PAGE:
February 20, 2014
The Greatly Exaggerated Demise of Free Agent Starters
A few weeks ago, just after signing Matt Garza to a four-year, $50 million contract, Brewers general manager Doug Melvin discussed his newest addition on MLB Network Radio. He talked about how the market developed in a way that allowed them to sign Garza, and how he disagrees with agents who disregard the value of first-round picks. But Melvin's most interesting statement came when the discussion turned to injuries, because according to him 67 percent of all free agents signed last winter spent time in the disabled list.
While there's no reason to doubt Melvin—a sharp individual by all accounts—we decided to run the study ourselves to see if two-thirds of the free-agent class really missed time due to injury. Despite Andrew Koo's best efforts in the time since, we haven't been able to replicate Melvin's results.
According to our numbers, of the 123 pitchers who signed last winter and pitched in the majors, 35 of them (or 28 percent) made at least one trip to the DL. When we changed the criteria to starting pitchers, the percentage increased to 37 percent; same for when we looked only at pitchers who signed for multiple years (38 percent). In a last ditch effort, we included free-agent hitters (since Melvin did say "all" free agents), but only 30 percent of them hit the DL—well below the necessary threshold to hit 67 percent overall.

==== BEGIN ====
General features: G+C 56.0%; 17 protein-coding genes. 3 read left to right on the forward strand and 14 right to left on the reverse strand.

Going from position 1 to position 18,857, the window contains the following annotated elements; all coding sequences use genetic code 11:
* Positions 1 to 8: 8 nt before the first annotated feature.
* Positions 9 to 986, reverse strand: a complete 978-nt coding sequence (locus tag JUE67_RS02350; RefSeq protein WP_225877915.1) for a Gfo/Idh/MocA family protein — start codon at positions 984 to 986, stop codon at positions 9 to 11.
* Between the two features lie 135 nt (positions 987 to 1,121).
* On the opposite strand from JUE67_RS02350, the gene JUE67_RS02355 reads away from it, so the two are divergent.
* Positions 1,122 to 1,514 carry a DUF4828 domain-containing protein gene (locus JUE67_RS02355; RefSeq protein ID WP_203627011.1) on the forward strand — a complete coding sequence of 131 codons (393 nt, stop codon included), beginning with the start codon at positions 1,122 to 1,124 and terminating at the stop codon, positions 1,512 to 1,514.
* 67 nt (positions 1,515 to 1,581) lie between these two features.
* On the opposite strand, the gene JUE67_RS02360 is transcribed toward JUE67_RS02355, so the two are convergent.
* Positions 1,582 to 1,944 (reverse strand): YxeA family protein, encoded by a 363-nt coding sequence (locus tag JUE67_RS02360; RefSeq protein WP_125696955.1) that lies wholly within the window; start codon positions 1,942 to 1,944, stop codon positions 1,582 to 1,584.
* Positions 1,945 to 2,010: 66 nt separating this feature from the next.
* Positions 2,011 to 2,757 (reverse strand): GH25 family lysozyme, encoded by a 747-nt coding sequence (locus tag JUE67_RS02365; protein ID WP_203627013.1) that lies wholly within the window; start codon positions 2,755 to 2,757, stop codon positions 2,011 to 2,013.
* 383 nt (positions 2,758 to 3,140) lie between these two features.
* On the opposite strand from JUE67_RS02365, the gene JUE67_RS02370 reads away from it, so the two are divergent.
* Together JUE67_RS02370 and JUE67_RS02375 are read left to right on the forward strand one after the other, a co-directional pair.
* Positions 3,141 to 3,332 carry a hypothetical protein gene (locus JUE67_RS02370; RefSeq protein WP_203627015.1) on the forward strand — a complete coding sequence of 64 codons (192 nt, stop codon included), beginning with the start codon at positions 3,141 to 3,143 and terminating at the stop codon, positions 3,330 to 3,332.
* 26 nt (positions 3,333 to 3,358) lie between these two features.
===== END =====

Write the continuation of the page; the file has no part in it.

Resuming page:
There are three reasonable explanations for the discrepancy between Melvin's numbers and ours:
1) His study used different criteria—for instance, we didn't include all the minor-league signings who failed to pitch in the majors;
2) He misspoke—perhaps he meant the inverse, around 33 percent of free agents, wound up on the DL;
3) He made the number up on the spot
Whatever the case, fans of teams that signed free-agent pitchers this winter should rest easier, since it doesn't look like two-thirds of them are likely to get hurt in 2014.
(Note: Jon Shepherd of Camden Depot also tried to verify Melvin's percentage without success.)
Special thanks to Andrew Koo for research assistance.